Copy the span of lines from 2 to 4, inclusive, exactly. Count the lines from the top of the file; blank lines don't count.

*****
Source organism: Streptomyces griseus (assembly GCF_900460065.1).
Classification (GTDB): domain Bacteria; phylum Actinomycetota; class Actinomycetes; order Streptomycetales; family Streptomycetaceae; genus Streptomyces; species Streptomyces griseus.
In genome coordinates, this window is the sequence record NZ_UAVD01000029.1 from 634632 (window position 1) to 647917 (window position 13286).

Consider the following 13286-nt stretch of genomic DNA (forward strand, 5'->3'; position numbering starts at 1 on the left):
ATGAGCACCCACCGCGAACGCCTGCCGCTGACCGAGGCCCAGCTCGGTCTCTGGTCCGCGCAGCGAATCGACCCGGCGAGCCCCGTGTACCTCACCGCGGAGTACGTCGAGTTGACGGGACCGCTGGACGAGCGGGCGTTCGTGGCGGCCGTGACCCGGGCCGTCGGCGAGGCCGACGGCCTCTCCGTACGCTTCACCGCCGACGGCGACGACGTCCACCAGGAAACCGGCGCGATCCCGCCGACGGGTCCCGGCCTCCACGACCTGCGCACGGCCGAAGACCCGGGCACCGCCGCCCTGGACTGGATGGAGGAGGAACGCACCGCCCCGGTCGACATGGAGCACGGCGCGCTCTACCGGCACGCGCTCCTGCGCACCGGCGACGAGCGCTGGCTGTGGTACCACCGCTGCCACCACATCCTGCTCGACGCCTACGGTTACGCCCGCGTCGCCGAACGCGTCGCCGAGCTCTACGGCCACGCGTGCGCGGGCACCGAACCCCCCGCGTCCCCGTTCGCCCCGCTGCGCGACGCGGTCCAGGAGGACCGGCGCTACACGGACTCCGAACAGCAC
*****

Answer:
Classification (GTDB): domain Bacteria; phylum Actinomycetota; class Actinomycetes; order Streptomycetales; family Streptomycetaceae; genus Streptomyces; species Streptomyces griseus.
In genome coordinates, this window is the sequence record NZ_UAVD01000029.1 from 634632 (window position 1) to 647917 (window position 13286).

Consider the following 13286-nt stretch of genomic DNA (forward strand, 5'->3'; position numbering starts at 1 on the left):